KELLY: One of the lines that you sing - I think this is the chorus. You write, I'm stuck, and the city's got its grip on me, and I have had enough.

(LAUGHTER)

KELLY: Which, I was experiencing the pandemic in a different city, but it felt pretty much like the chorus of the pandemic.

NEFFY: (Laughter).

(SOUNDBITE OF SONG, "WAIT UP")

NEFFY: (Singing) I'm stuck, and the city's got its grip on me, and I have - I've had enough.

KELLY: What was going through your mind when you wrote that?

NEFFY: It's pretty self-explanatory, to be, like, completely honest. I have had enough of all of the anxiety and the confusion and the excitement that comes along with living in a big city. And so I just needed a way out (laughter). And those were the words that I feel, like, encapsulated how I was feeling.

KELLY: The way you structure the song feels very of the moment. It's you and your guitar, that's it. The video you made is super intimate and simple. It's you sitting at this table at home. You're alone. And that felt like something that would resonate in this moment. So many of us have been sitting at a table at home alone.

NEFFY: Yeah. It's always just been me and my guitar. Like, I've never had, like, a huge band play behind me. But I think it might just speak to the broader sort of more ongoing conversation of isolation. And being alone at that table reflects sort of the reality of a lot of people during this troubling time. But to be simple, it just is just me and my guitar. It's always been that way.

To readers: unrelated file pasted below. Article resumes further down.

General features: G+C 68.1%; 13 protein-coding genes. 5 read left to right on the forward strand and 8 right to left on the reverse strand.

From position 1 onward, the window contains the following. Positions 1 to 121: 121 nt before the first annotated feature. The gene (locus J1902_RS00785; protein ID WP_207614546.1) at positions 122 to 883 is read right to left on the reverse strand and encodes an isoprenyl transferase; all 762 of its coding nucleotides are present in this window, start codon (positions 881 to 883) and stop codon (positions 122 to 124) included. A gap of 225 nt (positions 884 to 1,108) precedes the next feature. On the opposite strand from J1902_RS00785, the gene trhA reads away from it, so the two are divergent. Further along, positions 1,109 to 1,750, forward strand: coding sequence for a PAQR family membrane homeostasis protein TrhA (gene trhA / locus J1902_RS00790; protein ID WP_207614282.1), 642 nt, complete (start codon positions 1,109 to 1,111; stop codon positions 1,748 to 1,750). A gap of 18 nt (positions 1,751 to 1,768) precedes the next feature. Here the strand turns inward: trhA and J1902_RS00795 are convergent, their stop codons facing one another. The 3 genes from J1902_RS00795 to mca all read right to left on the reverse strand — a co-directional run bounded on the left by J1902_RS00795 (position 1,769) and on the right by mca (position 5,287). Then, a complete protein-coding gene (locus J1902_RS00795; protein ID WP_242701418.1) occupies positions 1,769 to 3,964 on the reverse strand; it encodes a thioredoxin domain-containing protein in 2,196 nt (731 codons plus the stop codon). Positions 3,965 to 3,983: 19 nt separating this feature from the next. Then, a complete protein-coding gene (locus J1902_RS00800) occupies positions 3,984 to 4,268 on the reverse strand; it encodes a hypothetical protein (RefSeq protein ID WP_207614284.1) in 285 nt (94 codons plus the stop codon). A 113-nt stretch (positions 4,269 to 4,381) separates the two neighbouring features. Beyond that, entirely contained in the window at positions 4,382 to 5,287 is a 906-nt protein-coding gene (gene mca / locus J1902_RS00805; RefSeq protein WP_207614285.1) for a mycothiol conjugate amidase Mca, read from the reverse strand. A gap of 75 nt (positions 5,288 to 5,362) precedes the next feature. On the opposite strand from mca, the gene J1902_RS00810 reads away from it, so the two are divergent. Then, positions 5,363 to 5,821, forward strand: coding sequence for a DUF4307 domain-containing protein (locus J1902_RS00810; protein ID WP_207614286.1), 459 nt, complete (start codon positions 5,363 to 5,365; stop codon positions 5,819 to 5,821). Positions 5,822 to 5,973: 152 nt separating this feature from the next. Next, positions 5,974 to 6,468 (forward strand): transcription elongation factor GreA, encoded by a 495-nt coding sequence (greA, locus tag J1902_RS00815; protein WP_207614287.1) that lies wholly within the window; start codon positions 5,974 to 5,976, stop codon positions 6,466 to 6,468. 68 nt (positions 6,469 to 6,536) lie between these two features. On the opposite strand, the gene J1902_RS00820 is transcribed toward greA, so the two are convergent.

KELLY: In fact, it's so just you and your guitar that you sing your own backup on this, right? Did you...

(LAUGHTER)

NEFFY: Yes. Yes, I do sing my own backing vocals. I just kept layering and layering and layering my vocals, and that was, like, a really fun process for me.

(SOUNDBITE OF SONG, "WAIT UP")

NEFFY: (Singing) I’ll rejoice in my own free will, in the tide where your waters run still.

KELLY: You sound like you come to this with tremendous talent and self-confidence already, but winning something like this when you're still so young, it must be kind of an answer, maybe, to any voices of doubt you ever had in your head over, gosh, this is something I can really do and make it real.

NEFFY: Yes, absolutely. A few weeks ago, I was not sure about, like, you know, the fate of my career and what I was going to do in the future because being an artist is quite uncertain. And this situation that I was fortunate enough to win and be put in has put some of that self-doubt away for me. So that has been really great.

KELLY: I'm glad. That is the winner of this year's Tiny Desk Contest. She was born Mecca Russell. She sings beautifully as Neffy, and she's been talking with us about her song - her winning song - "Wait Up." Thank you so much and congratulations again.

NEFFY: Thank you so much for having me. I'm just very grateful to be here (laughter).

(SOUNDBITE OF SONG, "WAIT UP")

NEFFY: (Singing) Held me tender as a child. Transcript provided by NPR, Copyright NPR.